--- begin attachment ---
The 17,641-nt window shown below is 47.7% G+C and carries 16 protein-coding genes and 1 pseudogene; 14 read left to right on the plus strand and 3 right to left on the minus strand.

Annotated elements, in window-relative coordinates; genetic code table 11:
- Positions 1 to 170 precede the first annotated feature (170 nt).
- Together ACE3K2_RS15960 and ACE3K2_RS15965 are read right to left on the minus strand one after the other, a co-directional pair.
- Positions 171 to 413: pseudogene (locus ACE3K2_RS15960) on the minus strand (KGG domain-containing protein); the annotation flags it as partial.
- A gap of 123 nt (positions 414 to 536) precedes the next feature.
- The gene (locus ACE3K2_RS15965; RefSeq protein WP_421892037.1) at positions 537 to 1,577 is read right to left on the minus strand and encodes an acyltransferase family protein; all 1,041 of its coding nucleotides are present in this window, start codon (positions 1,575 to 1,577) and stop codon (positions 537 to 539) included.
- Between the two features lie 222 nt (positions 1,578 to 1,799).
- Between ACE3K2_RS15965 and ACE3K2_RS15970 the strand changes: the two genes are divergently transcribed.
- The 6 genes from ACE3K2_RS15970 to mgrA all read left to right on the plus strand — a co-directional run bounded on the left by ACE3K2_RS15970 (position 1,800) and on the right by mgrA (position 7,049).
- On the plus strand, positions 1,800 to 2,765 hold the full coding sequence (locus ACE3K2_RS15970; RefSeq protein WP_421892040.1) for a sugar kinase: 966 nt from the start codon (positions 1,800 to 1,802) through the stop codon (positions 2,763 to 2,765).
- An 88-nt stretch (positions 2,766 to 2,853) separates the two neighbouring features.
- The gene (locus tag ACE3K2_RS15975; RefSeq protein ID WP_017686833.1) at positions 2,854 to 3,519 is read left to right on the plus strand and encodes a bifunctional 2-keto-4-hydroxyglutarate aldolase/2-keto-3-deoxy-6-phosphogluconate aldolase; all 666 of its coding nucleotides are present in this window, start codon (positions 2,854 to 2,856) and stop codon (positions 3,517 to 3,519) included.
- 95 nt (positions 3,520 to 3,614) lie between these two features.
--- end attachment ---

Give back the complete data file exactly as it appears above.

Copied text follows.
The 17,641-nt window shown below is 47.7% G+C and carries 16 protein-coding genes and 1 pseudogene; 14 read left to right on the plus strand and 3 right to left on the minus strand.

Annotated elements, in window-relative coordinates; genetic code table 11:
- Positions 1 to 170 precede the first annotated feature (170 nt).
- Together ACE3K2_RS15960 and ACE3K2_RS15965 are read right to left on the minus strand one after the other, a co-directional pair.
- Positions 171 to 413: pseudogene (locus ACE3K2_RS15960) on the minus strand (KGG domain-containing protein); the annotation flags it as partial.
- A gap of 123 nt (positions 414 to 536) precedes the next feature.
- The gene (locus ACE3K2_RS15965; RefSeq protein WP_421892037.1) at positions 537 to 1,577 is read right to left on the minus strand and encodes an acyltransferase family protein; all 1,041 of its coding nucleotides are present in this window, start codon (positions 1,575 to 1,577) and stop codon (positions 537 to 539) included.
- Between the two features lie 222 nt (positions 1,578 to 1,799).
- Between ACE3K2_RS15965 and ACE3K2_RS15970 the strand changes: the two genes are divergently transcribed.
- The 6 genes from ACE3K2_RS15970 to mgrA all read left to right on the plus strand — a co-directional run bounded on the left by ACE3K2_RS15970 (position 1,800) and on the right by mgrA (position 7,049).
- On the plus strand, positions 1,800 to 2,765 hold the full coding sequence (locus ACE3K2_RS15970; RefSeq protein WP_421892040.1) for a sugar kinase: 966 nt from the start codon (positions 1,800 to 1,802) through the stop codon (positions 2,763 to 2,765).
- An 88-nt stretch (positions 2,766 to 2,853) separates the two neighbouring features.
- The gene (locus tag ACE3K2_RS15975; RefSeq protein ID WP_017686833.1) at positions 2,854 to 3,519 is read left to right on the plus strand and encodes a bifunctional 2-keto-4-hydroxyglutarate aldolase/2-keto-3-deoxy-6-phosphogluconate aldolase; all 666 of its coding nucleotides are present in this window, start codon (positions 2,854 to 2,856) and stop codon (positions 3,517 to 3,519) included.
- 95 nt (positions 3,520 to 3,614) lie between these two features.